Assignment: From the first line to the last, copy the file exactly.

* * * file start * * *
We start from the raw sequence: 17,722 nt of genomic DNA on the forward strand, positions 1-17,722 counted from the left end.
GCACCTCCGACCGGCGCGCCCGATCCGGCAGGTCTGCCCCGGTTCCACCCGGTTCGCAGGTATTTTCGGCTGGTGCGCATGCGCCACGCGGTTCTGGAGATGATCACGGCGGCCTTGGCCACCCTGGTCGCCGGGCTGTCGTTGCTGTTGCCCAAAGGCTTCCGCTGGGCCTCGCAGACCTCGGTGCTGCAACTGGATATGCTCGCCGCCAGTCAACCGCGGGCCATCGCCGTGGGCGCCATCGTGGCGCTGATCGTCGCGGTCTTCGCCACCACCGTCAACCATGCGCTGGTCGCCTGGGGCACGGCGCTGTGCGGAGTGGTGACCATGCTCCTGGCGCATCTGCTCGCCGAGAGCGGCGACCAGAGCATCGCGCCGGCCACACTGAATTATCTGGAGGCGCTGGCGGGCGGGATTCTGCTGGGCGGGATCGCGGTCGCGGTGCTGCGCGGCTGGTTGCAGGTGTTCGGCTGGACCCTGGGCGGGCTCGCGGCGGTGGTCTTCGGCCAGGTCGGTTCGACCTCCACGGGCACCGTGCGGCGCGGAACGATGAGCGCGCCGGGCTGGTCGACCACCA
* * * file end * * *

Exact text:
We start from the raw sequence: 17,722 nt of genomic DNA on the forward strand, positions 1-17,722 counted from the left end.
GCACCTCCGACCGGCGCGCCCGATCCGGCAGGTCTGCCCCGGTTCCACCCGGTTCGCAGGTATTTTCGGCTGGTGCGCATGCGCCACGCGGTTCTGGAGATGATCACGGCGGCCTTGGCCACCCTGGTCGCCGGGCTGTCGTTGCTGTTGCCCAAAGGCTTCCGCTGGGCCTCGCAGACCTCGGTGCTGCAACTGGATATGCTCGCCGCCAGTCAACCGCGGGCCATCGCCGTGGGCGCCATCGTGGCGCTGATCGTCGCGGTCTTCGCCACCACCGTCAACCATGCGCTGGTCGCCTGGGGCACGGCGCTGTGCGGAGTGGTGACCATGCTCCTGGCGCATCTGCTCGCCGAGAGCGGCGACCAGAGCATCGCGCCGGCCACACTGAATTATCTGGAGGCGCTGGCGGGCGGGATTCTGCTGGGCGGGATCGCGGTCGCGGTGCTGCGCGGCTGGTTGCAGGTGTTCGGCTGGACCCTGGGCGGGCTCGCGGCGGTGGTCTTCGGCCAGGTCGGTTCGACCTCCACGGGCACCGTGCGGCGCGGAACGATGAGCGCGCCGGGCTGGTCGACCACCA